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KINGSTON, Jamaica, May 28, 2014: The Ministry of Tourism and Entertainment and its agencies will be spending close to one billion dollars over the next three years to enable residents of the town of Falmouth, Trelawny to benefit directly from tourism.
“We are sensitive to the cries from members of the community about their inability to attract business from the cruise passengers,” said Tourism and Entertainment Minister, Hon. Dr. Wykeham McNeill in his Sectoral Presentation in Parliament yesterday.
Ever since the opening of the multi-million dollar Falmouth Cruise Ship Pier, two major concerns of the community have been that the local people were not benefiting and the contrast between the appearance of the town and that of the pier was unacceptable.
Declaring that “a transformative solution is required,” Dr. McNeill said the Tourism Enhancement Fund (TEF) has signed MOUs with the Urban Development Corporation (UDC) and the Port Authority of Jamaica (PAJ) to undertake development works in Falmouth.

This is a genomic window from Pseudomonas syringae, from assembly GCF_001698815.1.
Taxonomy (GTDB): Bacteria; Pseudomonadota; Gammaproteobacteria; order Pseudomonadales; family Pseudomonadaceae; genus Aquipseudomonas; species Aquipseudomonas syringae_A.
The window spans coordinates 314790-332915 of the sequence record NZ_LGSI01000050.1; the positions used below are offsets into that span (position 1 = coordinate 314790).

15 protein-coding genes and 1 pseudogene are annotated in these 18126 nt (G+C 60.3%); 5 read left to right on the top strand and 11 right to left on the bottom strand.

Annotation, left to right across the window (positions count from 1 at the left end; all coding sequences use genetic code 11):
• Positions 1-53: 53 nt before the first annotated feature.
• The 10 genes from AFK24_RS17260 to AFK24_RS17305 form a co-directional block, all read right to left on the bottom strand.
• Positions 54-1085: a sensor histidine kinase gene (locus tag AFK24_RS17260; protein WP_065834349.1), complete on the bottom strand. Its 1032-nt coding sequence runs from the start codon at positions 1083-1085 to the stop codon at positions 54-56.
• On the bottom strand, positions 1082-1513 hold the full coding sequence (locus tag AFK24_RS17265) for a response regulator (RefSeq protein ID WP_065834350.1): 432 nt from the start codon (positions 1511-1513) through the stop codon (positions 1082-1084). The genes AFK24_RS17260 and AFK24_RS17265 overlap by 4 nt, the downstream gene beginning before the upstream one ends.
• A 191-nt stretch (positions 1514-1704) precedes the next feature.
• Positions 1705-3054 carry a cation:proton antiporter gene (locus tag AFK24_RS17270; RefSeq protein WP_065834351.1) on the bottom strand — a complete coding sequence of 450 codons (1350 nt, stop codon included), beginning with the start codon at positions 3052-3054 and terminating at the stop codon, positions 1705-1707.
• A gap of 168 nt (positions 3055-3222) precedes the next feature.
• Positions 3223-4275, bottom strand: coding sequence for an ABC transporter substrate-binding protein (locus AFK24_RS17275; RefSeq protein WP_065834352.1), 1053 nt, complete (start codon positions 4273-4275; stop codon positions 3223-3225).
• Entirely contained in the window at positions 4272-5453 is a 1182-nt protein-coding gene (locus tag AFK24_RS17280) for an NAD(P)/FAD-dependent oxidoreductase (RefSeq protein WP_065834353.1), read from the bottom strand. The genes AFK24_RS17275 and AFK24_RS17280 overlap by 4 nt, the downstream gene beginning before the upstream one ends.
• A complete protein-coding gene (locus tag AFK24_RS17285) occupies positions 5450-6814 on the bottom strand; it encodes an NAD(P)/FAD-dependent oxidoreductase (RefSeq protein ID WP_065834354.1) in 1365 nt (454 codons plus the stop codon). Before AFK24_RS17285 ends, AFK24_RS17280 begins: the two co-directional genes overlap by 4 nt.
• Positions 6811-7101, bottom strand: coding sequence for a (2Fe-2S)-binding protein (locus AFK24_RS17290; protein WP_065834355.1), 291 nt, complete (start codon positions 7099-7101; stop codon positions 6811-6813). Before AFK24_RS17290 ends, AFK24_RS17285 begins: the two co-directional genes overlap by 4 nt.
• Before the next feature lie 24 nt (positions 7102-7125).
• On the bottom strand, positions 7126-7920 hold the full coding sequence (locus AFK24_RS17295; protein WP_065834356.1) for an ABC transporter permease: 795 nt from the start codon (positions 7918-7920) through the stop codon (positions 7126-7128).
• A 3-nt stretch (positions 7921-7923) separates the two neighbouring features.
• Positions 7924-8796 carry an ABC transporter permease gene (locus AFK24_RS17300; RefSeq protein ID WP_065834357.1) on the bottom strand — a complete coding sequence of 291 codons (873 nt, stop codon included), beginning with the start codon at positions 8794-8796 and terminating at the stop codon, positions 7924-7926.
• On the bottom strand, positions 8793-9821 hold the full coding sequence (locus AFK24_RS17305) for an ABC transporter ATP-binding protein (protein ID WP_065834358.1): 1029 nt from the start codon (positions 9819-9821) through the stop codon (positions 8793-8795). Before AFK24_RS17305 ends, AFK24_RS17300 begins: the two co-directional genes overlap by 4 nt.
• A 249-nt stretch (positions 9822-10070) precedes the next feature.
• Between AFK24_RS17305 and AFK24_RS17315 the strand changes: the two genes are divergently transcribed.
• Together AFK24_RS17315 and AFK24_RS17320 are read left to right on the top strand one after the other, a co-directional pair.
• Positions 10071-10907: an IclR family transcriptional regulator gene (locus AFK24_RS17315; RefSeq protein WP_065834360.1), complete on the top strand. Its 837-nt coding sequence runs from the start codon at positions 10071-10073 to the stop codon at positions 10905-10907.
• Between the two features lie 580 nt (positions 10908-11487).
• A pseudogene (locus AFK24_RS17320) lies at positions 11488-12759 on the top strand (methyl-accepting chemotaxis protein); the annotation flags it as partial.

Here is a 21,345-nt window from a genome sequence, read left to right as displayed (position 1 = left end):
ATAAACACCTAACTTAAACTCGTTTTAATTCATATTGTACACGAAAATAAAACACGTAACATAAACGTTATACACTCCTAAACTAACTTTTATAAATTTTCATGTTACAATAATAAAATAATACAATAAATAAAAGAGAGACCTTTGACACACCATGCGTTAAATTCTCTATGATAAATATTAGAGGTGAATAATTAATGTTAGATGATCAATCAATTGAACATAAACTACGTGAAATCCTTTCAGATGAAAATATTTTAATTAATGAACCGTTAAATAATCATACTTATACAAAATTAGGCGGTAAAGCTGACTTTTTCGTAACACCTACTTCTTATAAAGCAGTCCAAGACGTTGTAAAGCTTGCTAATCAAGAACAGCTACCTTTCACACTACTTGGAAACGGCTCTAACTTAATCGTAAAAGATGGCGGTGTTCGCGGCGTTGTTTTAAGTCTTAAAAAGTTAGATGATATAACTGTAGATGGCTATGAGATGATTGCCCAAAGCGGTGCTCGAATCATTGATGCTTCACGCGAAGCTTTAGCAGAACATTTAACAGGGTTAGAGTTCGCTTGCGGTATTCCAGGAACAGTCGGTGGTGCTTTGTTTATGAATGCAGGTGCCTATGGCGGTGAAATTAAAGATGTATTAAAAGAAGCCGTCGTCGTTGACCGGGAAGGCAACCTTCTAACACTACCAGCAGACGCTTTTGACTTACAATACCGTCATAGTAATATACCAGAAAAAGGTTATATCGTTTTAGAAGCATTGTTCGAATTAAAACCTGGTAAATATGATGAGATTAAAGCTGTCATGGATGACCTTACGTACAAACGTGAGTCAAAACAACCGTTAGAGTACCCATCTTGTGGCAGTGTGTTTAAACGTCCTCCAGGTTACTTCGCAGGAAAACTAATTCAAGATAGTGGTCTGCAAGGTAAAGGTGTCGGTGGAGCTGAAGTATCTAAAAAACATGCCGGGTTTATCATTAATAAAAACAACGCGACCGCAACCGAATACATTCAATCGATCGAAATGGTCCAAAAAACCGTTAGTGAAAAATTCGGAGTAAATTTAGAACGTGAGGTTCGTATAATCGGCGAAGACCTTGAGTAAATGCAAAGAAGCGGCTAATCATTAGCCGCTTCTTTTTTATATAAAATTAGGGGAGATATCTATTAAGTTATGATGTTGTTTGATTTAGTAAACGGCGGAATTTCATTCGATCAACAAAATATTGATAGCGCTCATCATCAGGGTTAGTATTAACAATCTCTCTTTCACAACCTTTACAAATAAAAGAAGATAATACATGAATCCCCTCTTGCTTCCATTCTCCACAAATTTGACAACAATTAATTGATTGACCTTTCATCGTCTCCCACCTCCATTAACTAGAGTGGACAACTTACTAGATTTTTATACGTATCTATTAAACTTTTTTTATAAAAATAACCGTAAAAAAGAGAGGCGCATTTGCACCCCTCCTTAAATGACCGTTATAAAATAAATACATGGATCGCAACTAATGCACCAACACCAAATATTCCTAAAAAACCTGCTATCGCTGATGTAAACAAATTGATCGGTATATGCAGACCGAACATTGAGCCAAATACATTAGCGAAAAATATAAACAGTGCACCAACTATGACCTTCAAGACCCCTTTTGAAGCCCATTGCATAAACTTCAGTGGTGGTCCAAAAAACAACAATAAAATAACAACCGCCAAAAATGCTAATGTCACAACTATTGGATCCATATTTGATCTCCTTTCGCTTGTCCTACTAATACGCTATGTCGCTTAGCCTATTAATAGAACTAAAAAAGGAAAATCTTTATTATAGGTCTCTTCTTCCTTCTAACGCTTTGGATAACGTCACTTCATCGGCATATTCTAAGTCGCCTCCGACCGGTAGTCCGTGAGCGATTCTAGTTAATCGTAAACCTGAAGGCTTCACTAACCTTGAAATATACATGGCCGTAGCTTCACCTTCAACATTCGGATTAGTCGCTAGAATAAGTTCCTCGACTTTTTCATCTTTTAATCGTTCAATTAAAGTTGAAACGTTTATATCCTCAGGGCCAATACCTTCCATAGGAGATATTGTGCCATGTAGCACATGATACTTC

The focus will be on the Hampden Wharf Development and a Streetscape Improvement Project.
Giving details, Dr. McNeill said Hampden Wharf will be developed at a projected cost of $585 million, to create an entirely open experience, accommodating craft vendors and other business people from the town.
“It will feature restaurants, an entertainment centre and shops in an inviting environment that harmonises with the development at the pier. It will be completely open to visitors and locals. Improvements to heritage assets like the wharf building, the Dome and Foundry and the Tharpe House will be included in the development,” he announced.
In the other project, $330 million have been earmarked for the Falmouth Streetscape Project which will entail aesthetic and structural improvement to roads and lanes in the vicinity of Water Square, to enhance the ambiance of the town.
Dr. McNeill told Parliament, “we have made certain, as in all our developments to date, that consultation with the stakeholders has been central to the development of the projects. This is done to ensure that there is buy-in from the broader community into all the work that is undertaken.”
The total expenditure on the projects is close to a billion dollars and completion is expected in three years.